Unless you have the needed Ede-juice and install a charger at home you will never get charged up on the road. Take a care free trip around the island ? (Fuggedaboutit)

But if tree-hugging is no longer fulfilling your social-justice-warrior street-cred, then by all mean buy an expensive and impractical EV
 
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Jan 9, 2004
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The only thing more unreliable here than prettied-up used car is the electrical grid, so no I won't consider an EV. It would become a lawn ornament

Lots of people in the DR have 24/7 power or access to power 24/7. They would likely be part of those early EV adopters.
And if you think you can shop for groceries in Playero and charge your car for the 15 minutes you are in there, that might add 7 miles of range on one of those slow chargers.
The average person does not need to recharge on the road as the miles they drive per day allows them to return home and charge there. There are 2 dozen Nissan Leafs used daily in the East region..................and all are charged without need to find a charger on the road.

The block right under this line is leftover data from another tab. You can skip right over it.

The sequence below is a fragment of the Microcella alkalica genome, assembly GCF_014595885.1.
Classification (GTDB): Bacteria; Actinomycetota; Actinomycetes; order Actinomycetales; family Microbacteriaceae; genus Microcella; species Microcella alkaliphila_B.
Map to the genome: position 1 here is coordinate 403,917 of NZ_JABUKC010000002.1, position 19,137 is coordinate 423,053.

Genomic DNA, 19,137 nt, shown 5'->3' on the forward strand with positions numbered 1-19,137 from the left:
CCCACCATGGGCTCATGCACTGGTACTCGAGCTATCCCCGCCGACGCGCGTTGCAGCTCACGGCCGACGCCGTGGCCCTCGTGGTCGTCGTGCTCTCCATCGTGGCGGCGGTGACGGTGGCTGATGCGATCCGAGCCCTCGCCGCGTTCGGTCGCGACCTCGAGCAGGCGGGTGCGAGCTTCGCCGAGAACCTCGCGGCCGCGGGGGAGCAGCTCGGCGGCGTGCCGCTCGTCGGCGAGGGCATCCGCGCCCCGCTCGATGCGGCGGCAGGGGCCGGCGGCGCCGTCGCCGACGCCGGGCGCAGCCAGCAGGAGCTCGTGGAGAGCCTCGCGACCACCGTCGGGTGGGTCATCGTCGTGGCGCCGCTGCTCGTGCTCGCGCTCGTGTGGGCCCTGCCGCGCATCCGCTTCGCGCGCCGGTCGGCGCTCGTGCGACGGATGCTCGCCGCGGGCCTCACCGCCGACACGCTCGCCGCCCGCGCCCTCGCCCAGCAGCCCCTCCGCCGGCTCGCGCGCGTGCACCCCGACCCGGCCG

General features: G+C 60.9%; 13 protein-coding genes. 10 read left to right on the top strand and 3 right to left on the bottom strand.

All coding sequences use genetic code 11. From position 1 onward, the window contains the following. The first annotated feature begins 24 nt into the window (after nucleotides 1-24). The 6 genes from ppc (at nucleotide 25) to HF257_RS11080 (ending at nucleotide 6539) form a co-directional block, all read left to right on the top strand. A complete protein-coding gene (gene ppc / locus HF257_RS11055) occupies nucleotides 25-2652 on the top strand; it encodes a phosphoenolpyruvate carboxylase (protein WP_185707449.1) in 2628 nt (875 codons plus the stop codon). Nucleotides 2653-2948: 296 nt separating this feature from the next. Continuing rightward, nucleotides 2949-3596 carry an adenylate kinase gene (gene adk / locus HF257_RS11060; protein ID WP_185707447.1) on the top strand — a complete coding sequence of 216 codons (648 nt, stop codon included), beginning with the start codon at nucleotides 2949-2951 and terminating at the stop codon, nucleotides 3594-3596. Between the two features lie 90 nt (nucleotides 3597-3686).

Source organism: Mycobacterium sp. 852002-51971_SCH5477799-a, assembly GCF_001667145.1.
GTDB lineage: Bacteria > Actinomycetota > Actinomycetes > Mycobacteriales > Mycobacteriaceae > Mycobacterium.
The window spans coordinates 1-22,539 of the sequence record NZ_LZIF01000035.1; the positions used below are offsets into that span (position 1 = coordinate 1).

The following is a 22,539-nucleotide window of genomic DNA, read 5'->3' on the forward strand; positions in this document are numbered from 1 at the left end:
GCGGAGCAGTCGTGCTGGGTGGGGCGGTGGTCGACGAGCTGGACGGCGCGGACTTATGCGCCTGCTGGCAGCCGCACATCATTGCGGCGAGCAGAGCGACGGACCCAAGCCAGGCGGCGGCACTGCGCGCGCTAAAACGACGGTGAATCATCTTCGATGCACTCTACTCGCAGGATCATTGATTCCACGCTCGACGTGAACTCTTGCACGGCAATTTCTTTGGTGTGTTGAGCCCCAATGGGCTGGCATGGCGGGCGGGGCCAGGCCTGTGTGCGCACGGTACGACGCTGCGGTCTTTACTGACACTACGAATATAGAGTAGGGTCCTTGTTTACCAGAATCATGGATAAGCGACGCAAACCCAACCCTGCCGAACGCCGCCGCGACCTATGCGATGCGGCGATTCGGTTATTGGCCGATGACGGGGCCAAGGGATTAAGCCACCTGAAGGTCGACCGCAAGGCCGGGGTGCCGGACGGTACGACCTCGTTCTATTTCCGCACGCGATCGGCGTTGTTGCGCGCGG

Unless you have the needed Ede-juice and install a charger at home you will never get charged up on the road. Take a care free trip around the island ? (Fuggedaboutit)

Exactly. At this point, intra-Island transport is challenging for EV's. Most are not used for that purpose in the DR.
But if tree-hugging is no longer fulfilling your social-justice-warrior street-cred, then by all mean buy an expensive and impractical EV
It is no longer a social justice warrior issue. These vehicles are coming mainstream. They are neither expensive nor impractical for many people. The Chevrolet Bolt, Hyundai Ioniq and Hyundai Kona electric all have fairly low price points. There are now countries where RV's outnumber ICE vehicles.

But certainly full acceptance in the DR will be challenging as the shift occurs.........but occur it will. It is no different than any new competing technology that comes along and successfully disrupts (VHS versus BetaMax, Plasma versus LED, 8 track versus cassette versus CD, typewriters versus word processors, etc., etc., etc.


Respectfully,
Playacaribe2